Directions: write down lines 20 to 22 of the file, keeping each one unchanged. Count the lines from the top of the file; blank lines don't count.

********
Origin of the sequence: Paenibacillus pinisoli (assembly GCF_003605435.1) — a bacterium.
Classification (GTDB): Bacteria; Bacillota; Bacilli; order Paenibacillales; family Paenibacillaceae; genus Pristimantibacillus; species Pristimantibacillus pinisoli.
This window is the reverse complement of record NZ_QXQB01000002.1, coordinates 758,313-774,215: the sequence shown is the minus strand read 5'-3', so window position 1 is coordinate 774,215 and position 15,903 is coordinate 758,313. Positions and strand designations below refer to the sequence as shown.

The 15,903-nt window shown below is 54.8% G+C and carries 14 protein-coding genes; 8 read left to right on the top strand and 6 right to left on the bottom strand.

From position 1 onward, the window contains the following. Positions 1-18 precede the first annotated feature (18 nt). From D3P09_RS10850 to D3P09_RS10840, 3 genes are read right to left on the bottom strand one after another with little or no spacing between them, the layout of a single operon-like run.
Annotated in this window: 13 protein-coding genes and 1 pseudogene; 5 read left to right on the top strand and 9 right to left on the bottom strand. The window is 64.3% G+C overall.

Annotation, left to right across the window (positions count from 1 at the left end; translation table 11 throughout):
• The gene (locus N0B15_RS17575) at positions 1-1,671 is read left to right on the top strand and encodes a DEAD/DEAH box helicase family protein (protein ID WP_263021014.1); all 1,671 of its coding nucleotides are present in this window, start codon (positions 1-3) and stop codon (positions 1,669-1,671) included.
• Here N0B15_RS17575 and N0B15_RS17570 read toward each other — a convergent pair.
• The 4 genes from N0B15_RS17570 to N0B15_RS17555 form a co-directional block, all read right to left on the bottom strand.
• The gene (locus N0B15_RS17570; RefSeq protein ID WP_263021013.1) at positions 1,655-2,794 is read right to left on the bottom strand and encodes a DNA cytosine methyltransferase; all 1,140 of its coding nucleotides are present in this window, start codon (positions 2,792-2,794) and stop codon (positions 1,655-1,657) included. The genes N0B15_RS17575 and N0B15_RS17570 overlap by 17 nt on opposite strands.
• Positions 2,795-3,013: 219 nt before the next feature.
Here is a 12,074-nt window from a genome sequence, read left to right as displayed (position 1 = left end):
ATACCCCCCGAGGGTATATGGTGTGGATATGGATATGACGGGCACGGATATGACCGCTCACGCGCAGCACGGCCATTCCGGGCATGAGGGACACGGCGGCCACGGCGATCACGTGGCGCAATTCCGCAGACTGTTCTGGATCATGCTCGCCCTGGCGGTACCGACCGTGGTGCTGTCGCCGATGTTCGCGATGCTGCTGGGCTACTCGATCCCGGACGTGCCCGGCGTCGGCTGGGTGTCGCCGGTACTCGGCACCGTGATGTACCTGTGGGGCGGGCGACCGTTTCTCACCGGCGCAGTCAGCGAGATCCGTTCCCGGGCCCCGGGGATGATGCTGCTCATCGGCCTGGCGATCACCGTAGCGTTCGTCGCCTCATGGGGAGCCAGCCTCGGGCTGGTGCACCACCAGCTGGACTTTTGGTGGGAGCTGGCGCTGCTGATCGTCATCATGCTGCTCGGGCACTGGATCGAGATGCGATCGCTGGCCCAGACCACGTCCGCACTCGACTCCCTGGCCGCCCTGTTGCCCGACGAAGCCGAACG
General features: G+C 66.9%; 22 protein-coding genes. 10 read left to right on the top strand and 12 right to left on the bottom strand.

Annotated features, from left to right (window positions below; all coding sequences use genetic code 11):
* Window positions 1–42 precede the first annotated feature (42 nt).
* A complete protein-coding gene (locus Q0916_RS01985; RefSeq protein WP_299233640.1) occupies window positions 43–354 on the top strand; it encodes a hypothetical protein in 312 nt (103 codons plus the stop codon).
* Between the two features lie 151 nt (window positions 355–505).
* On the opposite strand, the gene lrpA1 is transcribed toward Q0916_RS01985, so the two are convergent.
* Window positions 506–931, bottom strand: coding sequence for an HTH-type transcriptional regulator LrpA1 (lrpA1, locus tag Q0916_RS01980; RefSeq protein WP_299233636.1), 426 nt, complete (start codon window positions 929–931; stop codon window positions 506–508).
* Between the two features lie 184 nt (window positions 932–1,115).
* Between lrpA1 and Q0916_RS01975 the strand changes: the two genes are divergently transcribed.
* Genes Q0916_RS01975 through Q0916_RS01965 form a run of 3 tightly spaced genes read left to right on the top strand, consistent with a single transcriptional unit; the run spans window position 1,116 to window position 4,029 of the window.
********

* On the opposite strand, the gene lrpA1 is transcribed toward Q0916_RS01985, so the two are convergent.
* Window positions 506–931, bottom strand: coding sequence for an HTH-type transcriptional regulator LrpA1 (lrpA1, locus tag Q0916_RS01980; RefSeq protein WP_299233636.1), 426 nt, complete (start codon window positions 929–931; stop codon window positions 506–508).
* Between the two features lie 184 nt (window positions 932–1,115).